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Our Vision

We want to see a world where people with Substance Use Disorder are accepted, understood, appreciated, and loved by their communities without stigma or shame. Our Mission is to build that within the CSRA for individuals that have Substance Use Disorder. Our goal is to create a space that is free from shame while fighting to stop the stigma that surrounds Substance Use.



AIKEN SC 29801

Our Stories

jules selfie for website.jpg

I'm Jules and when I entered recovery, I was unemployed, homeless, malnourished, and suffering. The people who helped me to discover a way of living without using substances addressed these needs before I could heal emotionally and spiritually. I think it is imperative to approach recovery from a whole-health perspective. Today I have the tools to take better care of myself because I was shown how by observing other people’s lived experiences.

There are many barriers that can impact a person’s journey into recovery. Whether these barriers include finding treatment options, ensuring an individual’s basic needs are met, or having legal consequences to face I would like people entering recovery to know they are not alone. It can be intimidating and discouraging to navigate these processes without the support of someone who has the lived experience of dealing with these issues.

The quality of my recovery today is a direct result of the women who supported and empowered me through their journeys in recovery. As a result, I would like to be a part of that experience for other people who need support. I believe that the empathy a person with lived experience can offer to someone still struggling is imperative to the recovery process. Advocating for and supporting people entering recovery is the most impactful way in which I can express my gratitude for those who have guided me along the way.

Jules T.
Peer Support Specialist

My Substance Use Disorder and mental health is something I have struggled with since my youth. Most of my adult life has been spent in an exhausting cycle of picking myself up, getting my life together, sabotaging all the progress I've made, and then picking up the pieces so I could rebuild again. I broke this cycle by finally seeking treatment for my mental health. Slowly but surely, I started to learn who I really was and how to incorporate my mental healthcare into my recovery process. Not only did I have years of unresolved trauma buried deep down, but I also learned I was ADHD. One by one I started to let go of the chemical crutches I've leaned on most of my life. It took a lot of baby steps but eventually I got to happy and healthy. My life has been full of mistakes and my recovery journey will always be ongoing, but I am so grateful for the progress I've made. I want to help others who are still struggling, and I want to create a safe space for anyone who needs one. Working as a Peer Support Specialist allows me to give back to my community and is a part of my recovery.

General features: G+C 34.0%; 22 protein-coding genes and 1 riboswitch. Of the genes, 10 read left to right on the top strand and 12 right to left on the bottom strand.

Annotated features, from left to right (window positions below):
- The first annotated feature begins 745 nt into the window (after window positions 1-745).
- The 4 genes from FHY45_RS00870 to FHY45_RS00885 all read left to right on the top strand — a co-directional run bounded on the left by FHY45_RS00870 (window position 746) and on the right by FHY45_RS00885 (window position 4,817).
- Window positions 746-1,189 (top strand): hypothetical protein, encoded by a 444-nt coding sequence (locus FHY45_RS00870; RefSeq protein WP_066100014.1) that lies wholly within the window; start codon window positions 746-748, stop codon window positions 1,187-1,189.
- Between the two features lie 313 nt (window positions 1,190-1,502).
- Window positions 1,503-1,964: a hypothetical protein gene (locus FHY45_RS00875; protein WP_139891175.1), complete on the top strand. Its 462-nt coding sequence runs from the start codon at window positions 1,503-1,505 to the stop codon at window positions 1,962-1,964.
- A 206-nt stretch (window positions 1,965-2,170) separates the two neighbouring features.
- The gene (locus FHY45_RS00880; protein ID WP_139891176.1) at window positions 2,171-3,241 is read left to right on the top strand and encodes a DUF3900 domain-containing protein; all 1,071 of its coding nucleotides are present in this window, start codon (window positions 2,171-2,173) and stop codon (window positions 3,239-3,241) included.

Elia D.
Peer Support

Throughout many years I struggled with addiction and undiagnosed mental issues. These issues affected all areas of my life and lead to feeling isolated and misunderstood. During this trying period, I was blessed to meet some people who understood, cared, and believed in me as I believed in myself. Through the hope and encouragement I received from these people I have grown into a person who understands, cares, and believes in any person that struggles with issues yet to be overcome. Today, I am a Recovery Coach using my past experiences and recovery to instill hope and encourage positive growth and wellness.

Hunter D.
Peer Support Specialist
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